The Horserace

In this chart the red line shows how the temperatures each day compared to the average temperature for the 20th century. When days were above-average days the line goes up, and for below-average days it drops. 

For the start of the winter in November things were fairly flat, but starting in December the lines really started to climb through late-January. The deepfreeze in late-January and February pushed things down for a few weeks, and then they recovered again with the warm March.

As of March 20th this was the 17th warmest November 1st through March 20th, with the Lows as the 16th warmest and the Highs in the 18th spot. During this winter we averaged about 3.2°C warmer than the 20th century average.

If you change the timeframe for this chart to December 1st through March 20th this was the 13th warmest winter, at about 4°C above the 20th century average.

Across Canada

Here we have the relative temperatures for November 1st through March 20th, compared to the 20th century average, for 9 cities across Canada. There are based on the mean daily temperatures (the average of the High and Low), but the High or Low can be selected from the dropdown on the lower left.

As we saw, for Edmonton this was the 17th warmest November 1st through March 20th, and Calgary and Regina were in roughly the same spot. Toronto and Vancouver were both down around #25. For Ottawa and Montréal it was the 10th warmest, for St. John's it was #8, and for Winnipeg it was way up at #7.

Warm and Cold Months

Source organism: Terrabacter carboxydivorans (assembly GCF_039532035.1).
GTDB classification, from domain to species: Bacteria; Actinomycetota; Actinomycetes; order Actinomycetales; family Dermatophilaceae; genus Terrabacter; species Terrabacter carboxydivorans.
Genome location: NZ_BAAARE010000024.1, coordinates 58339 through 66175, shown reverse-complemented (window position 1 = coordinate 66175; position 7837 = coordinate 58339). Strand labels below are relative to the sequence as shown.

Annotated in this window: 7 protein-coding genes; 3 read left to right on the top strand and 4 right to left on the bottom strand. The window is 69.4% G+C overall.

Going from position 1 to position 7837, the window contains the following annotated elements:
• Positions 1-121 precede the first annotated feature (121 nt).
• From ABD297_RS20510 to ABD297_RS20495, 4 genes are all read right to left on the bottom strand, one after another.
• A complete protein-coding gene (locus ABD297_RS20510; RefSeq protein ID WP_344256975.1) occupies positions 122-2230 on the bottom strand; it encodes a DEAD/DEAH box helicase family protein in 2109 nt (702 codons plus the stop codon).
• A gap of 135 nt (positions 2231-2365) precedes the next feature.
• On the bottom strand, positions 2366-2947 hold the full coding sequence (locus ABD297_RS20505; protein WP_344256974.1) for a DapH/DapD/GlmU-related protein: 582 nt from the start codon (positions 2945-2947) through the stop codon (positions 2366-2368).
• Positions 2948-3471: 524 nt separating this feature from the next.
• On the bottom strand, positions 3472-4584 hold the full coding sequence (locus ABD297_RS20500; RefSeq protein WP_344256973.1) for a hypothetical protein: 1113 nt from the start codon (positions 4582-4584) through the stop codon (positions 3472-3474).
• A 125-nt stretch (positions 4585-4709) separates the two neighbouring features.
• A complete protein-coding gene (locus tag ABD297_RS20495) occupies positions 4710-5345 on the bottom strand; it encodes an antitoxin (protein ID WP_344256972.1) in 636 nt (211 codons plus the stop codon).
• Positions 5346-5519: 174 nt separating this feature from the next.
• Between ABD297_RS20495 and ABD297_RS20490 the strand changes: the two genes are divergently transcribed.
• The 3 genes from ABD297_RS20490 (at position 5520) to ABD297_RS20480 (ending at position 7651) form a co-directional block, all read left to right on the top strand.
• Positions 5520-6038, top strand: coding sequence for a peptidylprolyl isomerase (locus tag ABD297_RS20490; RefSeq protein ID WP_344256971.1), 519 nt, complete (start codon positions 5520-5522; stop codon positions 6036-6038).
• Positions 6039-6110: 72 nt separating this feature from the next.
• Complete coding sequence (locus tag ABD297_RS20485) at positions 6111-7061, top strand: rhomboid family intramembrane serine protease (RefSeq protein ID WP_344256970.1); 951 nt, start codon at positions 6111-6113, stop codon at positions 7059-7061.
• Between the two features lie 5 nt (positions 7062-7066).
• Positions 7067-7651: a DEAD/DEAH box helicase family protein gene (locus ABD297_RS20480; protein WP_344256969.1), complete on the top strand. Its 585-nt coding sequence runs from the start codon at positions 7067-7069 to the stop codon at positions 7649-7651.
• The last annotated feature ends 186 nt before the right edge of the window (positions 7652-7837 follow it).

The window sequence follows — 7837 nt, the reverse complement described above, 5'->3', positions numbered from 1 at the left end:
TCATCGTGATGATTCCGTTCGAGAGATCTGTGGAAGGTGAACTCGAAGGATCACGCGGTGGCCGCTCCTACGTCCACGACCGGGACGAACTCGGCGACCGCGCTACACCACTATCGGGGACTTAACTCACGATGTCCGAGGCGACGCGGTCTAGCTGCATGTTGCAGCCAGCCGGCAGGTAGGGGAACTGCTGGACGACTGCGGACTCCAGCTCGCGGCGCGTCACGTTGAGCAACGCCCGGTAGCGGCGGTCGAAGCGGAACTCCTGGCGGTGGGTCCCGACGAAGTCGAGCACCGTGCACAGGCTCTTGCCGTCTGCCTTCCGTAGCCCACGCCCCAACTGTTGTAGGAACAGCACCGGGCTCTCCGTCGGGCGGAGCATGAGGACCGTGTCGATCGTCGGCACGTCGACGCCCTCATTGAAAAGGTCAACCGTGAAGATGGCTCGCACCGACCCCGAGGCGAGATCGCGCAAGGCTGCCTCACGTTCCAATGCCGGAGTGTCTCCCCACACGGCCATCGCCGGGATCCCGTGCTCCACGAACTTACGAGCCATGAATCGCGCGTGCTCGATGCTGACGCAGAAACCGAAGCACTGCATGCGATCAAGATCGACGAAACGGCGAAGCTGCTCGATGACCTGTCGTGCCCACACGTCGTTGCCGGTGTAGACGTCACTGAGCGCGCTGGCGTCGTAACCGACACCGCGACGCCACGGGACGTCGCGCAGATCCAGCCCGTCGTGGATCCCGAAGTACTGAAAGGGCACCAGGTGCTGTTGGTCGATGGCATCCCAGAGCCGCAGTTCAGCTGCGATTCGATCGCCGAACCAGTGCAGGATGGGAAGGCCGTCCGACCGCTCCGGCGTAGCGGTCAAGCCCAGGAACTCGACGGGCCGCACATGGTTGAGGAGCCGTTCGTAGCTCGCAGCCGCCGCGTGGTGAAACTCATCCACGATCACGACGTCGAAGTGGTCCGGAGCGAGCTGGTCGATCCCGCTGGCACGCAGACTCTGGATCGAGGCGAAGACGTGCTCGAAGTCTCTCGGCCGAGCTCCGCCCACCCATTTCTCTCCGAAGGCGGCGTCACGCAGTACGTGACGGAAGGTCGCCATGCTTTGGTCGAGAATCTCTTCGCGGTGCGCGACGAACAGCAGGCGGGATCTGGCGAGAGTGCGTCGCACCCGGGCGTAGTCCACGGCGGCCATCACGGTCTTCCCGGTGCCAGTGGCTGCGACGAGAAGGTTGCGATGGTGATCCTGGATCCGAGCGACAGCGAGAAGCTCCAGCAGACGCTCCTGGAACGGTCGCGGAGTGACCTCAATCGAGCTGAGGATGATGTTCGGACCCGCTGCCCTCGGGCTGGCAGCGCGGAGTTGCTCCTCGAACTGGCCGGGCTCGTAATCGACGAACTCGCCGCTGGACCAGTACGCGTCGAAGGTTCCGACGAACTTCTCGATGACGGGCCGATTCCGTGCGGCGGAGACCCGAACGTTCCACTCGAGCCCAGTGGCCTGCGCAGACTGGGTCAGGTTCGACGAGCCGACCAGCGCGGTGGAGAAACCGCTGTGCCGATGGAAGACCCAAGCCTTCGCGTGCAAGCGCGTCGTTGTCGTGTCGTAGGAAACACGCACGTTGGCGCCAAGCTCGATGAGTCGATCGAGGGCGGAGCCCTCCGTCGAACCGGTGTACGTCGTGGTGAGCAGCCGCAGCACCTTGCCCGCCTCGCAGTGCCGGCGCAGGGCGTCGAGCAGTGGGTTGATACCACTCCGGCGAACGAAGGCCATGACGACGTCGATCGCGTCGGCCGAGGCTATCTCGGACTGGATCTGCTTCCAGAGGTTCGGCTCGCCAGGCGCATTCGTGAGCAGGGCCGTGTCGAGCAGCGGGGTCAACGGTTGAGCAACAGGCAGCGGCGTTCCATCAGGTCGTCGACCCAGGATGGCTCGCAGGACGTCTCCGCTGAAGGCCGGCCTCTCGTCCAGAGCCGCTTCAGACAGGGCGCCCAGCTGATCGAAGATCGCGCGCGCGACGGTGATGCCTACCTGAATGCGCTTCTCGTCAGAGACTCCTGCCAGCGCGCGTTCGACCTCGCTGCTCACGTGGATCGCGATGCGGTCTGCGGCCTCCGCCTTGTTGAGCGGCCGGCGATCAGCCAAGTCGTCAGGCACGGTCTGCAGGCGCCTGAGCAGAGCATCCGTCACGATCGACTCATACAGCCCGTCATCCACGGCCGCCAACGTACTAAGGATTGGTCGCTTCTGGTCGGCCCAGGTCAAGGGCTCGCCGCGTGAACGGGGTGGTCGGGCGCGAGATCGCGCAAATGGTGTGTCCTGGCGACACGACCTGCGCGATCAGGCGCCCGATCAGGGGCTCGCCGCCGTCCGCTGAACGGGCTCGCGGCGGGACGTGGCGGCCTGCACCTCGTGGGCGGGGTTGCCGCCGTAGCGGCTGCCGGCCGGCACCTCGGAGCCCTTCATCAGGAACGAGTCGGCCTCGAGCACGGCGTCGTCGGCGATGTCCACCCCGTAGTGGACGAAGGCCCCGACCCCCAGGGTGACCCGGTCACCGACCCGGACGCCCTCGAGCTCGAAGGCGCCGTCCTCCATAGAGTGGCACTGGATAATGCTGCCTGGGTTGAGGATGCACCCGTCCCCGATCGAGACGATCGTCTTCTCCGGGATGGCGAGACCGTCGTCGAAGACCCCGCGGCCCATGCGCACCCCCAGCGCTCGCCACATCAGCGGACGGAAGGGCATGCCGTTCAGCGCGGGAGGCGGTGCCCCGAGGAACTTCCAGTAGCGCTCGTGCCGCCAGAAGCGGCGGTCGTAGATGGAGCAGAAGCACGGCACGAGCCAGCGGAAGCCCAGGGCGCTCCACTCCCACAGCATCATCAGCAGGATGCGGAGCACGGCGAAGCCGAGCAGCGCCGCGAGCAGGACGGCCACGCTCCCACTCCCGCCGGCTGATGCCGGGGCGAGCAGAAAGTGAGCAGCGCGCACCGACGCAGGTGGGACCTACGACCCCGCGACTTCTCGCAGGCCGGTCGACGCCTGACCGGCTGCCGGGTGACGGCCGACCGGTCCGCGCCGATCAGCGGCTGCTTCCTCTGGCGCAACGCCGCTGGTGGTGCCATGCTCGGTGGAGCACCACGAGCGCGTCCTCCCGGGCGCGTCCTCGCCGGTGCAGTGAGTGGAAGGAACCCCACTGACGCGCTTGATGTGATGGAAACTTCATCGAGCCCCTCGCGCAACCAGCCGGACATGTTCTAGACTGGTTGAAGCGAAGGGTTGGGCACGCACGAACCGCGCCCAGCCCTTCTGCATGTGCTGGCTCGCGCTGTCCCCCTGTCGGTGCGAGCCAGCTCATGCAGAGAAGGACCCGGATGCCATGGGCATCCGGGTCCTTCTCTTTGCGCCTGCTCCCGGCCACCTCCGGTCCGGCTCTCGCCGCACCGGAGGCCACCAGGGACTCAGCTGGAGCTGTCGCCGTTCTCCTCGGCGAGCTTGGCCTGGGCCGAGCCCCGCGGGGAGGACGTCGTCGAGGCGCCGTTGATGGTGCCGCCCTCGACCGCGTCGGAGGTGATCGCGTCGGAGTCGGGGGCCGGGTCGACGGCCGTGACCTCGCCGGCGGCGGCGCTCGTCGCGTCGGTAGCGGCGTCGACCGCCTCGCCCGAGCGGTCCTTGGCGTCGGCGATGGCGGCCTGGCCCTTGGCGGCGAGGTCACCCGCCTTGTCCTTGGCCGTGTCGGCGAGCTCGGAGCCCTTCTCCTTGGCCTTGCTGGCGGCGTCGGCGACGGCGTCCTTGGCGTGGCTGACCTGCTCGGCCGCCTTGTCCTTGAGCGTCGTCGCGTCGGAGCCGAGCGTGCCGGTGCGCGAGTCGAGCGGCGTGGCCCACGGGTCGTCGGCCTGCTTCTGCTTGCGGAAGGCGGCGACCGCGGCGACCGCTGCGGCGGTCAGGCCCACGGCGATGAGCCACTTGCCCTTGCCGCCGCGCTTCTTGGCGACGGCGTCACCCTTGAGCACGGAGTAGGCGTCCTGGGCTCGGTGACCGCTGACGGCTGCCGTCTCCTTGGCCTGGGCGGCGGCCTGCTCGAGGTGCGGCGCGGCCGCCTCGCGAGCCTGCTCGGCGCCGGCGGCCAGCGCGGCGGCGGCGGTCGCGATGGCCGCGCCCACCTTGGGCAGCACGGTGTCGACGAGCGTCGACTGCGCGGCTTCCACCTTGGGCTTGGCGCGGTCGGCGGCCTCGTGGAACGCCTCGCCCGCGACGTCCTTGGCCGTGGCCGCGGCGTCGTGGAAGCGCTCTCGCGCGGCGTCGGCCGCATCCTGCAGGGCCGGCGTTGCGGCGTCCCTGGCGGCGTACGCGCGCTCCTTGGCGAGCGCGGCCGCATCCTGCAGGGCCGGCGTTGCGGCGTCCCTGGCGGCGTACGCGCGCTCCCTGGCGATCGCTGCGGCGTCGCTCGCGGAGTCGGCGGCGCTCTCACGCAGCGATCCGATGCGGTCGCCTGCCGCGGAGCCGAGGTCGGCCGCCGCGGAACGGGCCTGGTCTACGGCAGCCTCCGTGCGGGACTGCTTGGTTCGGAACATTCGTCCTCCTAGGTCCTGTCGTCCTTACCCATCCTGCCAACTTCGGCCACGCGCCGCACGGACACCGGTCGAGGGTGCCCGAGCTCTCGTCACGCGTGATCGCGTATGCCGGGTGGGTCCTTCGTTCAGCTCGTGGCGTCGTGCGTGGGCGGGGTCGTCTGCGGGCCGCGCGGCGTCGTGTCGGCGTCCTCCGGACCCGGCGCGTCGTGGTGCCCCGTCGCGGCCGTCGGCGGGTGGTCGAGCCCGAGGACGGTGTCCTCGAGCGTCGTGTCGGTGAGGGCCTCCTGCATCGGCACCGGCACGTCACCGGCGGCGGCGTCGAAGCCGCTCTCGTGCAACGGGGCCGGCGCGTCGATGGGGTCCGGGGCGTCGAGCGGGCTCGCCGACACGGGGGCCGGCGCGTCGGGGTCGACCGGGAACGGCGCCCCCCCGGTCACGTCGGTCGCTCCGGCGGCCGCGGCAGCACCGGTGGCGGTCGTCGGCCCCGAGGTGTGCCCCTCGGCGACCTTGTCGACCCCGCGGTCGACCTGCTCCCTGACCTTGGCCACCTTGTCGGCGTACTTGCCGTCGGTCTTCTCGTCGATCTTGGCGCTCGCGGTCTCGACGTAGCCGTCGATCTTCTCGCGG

Breaking things down by month the cold February (shown here as the big, blue bubbles) wasn't just in Edmonton, but stretched from Vancouver through Toronto. On the other hand the prairies had a very warm March, while in central Canada it was fairly average.

For November through March for these 9 cities the only below-average months were February for Vancouver through Toronto, and March was just a tiny bit below-average for Ottawa and Montréal. Everything else was in the orange, and generally well above-average.

Warm Winter Days Across Canada

This chart shows the number of "mild" days with Highs of at least 0°C for each Canadian city from November 1st through March 20th. Unsurprisingly Vancouver blows away the competition, with just about every High above freezing. Toronto is next with an average of about 100 days, and Calgary and St. John's are both around 85. Montréal and Ottawa average around 75, with Edmonton at 65. Regina is down at 50, and finally Winnipeg averages 38.

Taking it one step further to 5°C Vancouver is again at the top, with only about a week or two each winter which doesn't hit 5°C. Calgary and Toronto next, both averaging around 50 Highs that hit 5°C from November 1st through March 20th. Edmonton, Ottawa, Montréal and St. John's all average around 30. And then Regina and Winnipeg are around 15.

Cold Winter Days Across Canada

For -20°C Lows each winter Vancouver doesn't even show up, and St. John's hasn't had one since 1994. Toronto might get anywhere from 0-10, for Montréal it is 3-20, and Ottawa it is 5-40. Average are tough though, because each year is all over the place. The prairies are more predictable though, with Calgary averaging around 20, Edmonton around 24, Regina around 40 and Winnipeg around 50. 

For -25°C Lows each winter it is basically just the prairie cities, with Calgary averaging about 8, Edmonton 9, and Regina and Winnipeg at 24. Ottawa also averages around 6, but that bounces from 0-10 each winter.

That brings us to the end of our look back at the temperatures for the "winter" of 2020-2021. Once the snow at the International hits 0cm we will do a recap of this winter's snow.